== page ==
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A Lot or a Little?
What you will—and won't—find in this movie.
Not many positive messages, but if there is one, it's the importance of strong sibling bonds.
Positive Role Models
Although audiences may believe she's misguided, Kate feels moral responsibility to stay at Bly Manor and help Flora. She wants to teach the privileged kids to take responsibility and do even minor chores, while housekeeper believes they should be treated as aristocrats.
Violence & Scariness
Kate hears voices and sees figures that, upon further investigation, aren't there. She's hurt and gets a bloody nose. She sees a person face down in the water, appearing to drown. In visions, Kate sees Quint sexually assaulting the former teacher as well as choking her. Miles whips a horse as he gives Kate an aggressive horseback-riding lesson. In a horseback chase, Kate nearly crashes into Flora.
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Sex, Romance & Nudity
A nude painting reveals bare breasts, Kate's bare back and legs are visible in the bath, and Kate undresses down to her top and underwear. Miles gives Kate a kiss on the cheek while she's on her bed; Kate sees a woman's thong-clad behind in a photo.
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Occasional strong language includes: "I'll f--king kill you," "get the hell out of here," "Jesus," "oh my God," and "s--t."
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Products & Purchases
Doc Martens boots, Nirvana album.
Drinking, Drugs & Smoking
Quint supposedly fell off her horse drunk. It's made obvious that Quint introduced Miles to drinking and they even possibly got drunk together. A diary entry mentions Quint smelling of whiskey.
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Parents Need to Know
Parents need to know that The Turning is director Floria Sigismondi's take on Henry James' classic 1898 horror novel The Turn of the Screw about a teacher who starts seeing ghosts. Starring Mackenzie Davis, the modernized version (which is set in 1994, a century later than James' book) has creepy, atmospheric sequences, a couple of jump-worthy moments, and a ghost with a tendency toward sexual assault and general violence. Language includes one use of "f--king," plus "s--t" and exclamations of "hell," "Jesus," and more. A teen makes suggestive comments and advances toward his sister's teacher, a woman's bare back is visible as she bathes, and a rape/murder is blurrily depicted in a vision. The movie isn't outright scary so much as it is creepy and dark, and it unfortunately has an unsatisfying ending. To stay in the loop on more movies like this, you can sign up for weekly Family Movie Night emails.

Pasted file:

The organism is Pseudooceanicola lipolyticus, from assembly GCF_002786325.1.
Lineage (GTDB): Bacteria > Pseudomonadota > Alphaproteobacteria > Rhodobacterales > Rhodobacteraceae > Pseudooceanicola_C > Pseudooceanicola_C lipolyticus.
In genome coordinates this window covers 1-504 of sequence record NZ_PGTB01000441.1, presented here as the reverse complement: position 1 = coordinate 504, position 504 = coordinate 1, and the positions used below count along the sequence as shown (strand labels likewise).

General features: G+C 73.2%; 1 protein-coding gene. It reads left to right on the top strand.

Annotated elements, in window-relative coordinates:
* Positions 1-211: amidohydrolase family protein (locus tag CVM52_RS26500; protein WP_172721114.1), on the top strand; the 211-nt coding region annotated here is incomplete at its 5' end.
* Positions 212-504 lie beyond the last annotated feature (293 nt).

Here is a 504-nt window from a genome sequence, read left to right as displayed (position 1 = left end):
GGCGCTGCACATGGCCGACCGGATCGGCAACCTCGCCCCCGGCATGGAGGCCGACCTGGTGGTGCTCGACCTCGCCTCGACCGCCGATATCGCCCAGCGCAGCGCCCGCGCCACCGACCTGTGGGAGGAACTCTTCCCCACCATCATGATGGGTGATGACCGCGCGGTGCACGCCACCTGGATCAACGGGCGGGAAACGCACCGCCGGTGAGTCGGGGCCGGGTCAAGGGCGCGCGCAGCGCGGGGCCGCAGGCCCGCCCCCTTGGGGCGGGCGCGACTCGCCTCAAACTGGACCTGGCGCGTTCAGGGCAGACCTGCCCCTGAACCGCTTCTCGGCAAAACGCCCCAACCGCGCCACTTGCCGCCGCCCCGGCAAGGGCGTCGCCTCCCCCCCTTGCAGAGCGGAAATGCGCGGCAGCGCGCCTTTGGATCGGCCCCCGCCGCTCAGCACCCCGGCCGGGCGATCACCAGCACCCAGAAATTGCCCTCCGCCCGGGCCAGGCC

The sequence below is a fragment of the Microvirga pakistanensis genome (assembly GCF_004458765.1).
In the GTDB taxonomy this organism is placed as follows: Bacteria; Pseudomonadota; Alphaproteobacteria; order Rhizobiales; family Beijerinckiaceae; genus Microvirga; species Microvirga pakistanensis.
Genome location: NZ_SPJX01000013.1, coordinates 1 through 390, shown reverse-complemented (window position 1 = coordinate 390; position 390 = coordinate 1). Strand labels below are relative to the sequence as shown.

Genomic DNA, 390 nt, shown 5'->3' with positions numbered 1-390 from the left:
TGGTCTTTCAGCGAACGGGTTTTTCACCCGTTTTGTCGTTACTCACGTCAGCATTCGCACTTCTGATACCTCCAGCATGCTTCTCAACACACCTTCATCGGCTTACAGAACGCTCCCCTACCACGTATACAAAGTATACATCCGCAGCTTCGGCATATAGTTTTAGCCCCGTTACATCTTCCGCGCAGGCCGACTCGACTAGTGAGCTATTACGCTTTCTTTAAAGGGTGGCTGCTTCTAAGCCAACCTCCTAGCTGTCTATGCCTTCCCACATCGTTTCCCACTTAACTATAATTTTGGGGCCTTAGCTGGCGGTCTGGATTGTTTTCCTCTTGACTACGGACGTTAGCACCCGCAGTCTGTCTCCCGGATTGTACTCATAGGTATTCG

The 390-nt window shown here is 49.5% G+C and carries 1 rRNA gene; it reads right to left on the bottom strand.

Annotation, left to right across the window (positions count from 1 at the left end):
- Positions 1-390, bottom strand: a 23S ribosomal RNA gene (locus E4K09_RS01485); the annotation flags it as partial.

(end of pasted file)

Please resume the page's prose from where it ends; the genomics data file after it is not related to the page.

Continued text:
Is It Any Good?
Despite the talented cast and atmospheric production design, this adaptation suffers from both a sluggish plot and an unnecessarily abrupt ending. Davis, Prince, and Wolfhard are all fine actors, but there's little for them to do except act terrified, indulged, and smug, respectively. If ever there was a competition for rich kids behaving badly, Wolfhard's Miles (whom the housekeeper calls a "thoroughbred") would definitely place. He's indignant at the thought of clearing his plate, apathetic about his expulsion from school, and uninterested in following any rules "the help" might suggest. Kate, meanwhile, is the ultimate misguided do-gooder, and audiences may well take perverse delight in yelling at her throughout The Turning.
Why Kate stays at the haunted manse with ungrateful children (Flora can be sweet, but she cares far more about her brother than her teacher) is beyond understanding. The only reasonable character in the movie is Kate's former roommate/best friend, Rose (Kim Adis), who routinely implores Kate to ditch the gig and come home. Rose is also the sole source of levity in the movie, because Kate is utterly humorless. Of course, Kate also isn't in her right mind: She's seeing ghosts and is overly invested in the children's lives. The movie's ambiguous final sequence will frustrate audiences because it's so incomprehensible -- and not in a thought-provoking Inception or The Others manner, but in a "what did we just watch?" or "why did we waste our money?" way.
Did we miss something on diversity?
Research shows a connection between kids' healthy self-esteem and positive portrayals in media. That's why we've added a new "Diverse Representations" section to our reviews that will be rolling out on an ongoing basis. You can help us help kids by suggesting a diversity update.